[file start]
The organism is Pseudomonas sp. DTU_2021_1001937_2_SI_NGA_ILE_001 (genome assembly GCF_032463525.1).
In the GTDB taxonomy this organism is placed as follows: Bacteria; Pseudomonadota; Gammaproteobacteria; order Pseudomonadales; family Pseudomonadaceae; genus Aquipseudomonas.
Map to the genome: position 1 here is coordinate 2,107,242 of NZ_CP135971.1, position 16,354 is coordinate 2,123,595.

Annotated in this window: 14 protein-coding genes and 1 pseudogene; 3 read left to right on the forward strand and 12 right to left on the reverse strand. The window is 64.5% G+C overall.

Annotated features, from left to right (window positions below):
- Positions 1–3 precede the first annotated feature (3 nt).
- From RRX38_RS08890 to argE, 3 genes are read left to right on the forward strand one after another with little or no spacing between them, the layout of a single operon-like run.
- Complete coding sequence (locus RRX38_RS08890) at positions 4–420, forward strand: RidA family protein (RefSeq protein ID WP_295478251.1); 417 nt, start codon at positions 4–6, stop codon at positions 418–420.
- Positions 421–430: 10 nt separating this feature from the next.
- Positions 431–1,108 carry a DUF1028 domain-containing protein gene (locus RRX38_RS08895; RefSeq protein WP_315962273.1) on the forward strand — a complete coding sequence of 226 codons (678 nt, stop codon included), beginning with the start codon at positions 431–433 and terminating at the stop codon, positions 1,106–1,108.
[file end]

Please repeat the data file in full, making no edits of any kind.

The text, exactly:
The organism is Pseudomonas sp. DTU_2021_1001937_2_SI_NGA_ILE_001 (genome assembly GCF_032463525.1).
In the GTDB taxonomy this organism is placed as follows: Bacteria; Pseudomonadota; Gammaproteobacteria; order Pseudomonadales; family Pseudomonadaceae; genus Aquipseudomonas.
Map to the genome: position 1 here is coordinate 2,107,242 of NZ_CP135971.1, position 16,354 is coordinate 2,123,595.

Annotated in this window: 14 protein-coding genes and 1 pseudogene; 3 read left to right on the forward strand and 12 right to left on the reverse strand. The window is 64.5% G+C overall.

Annotated features, from left to right (window positions below):
- Positions 1–3 precede the first annotated feature (3 nt).
- From RRX38_RS08890 to argE, 3 genes are read left to right on the forward strand one after another with little or no spacing between them, the layout of a single operon-like run.
- Complete coding sequence (locus RRX38_RS08890) at positions 4–420, forward strand: RidA family protein (RefSeq protein ID WP_295478251.1); 417 nt, start codon at positions 4–6, stop codon at positions 418–420.
- Positions 421–430: 10 nt separating this feature from the next.
- Positions 431–1,108 carry a DUF1028 domain-containing protein gene (locus RRX38_RS08895; RefSeq protein WP_315962273.1) on the forward strand — a complete coding sequence of 226 codons (678 nt, stop codon included), beginning with the start codon at positions 431–433 and terminating at the stop codon, positions 1,106–1,108.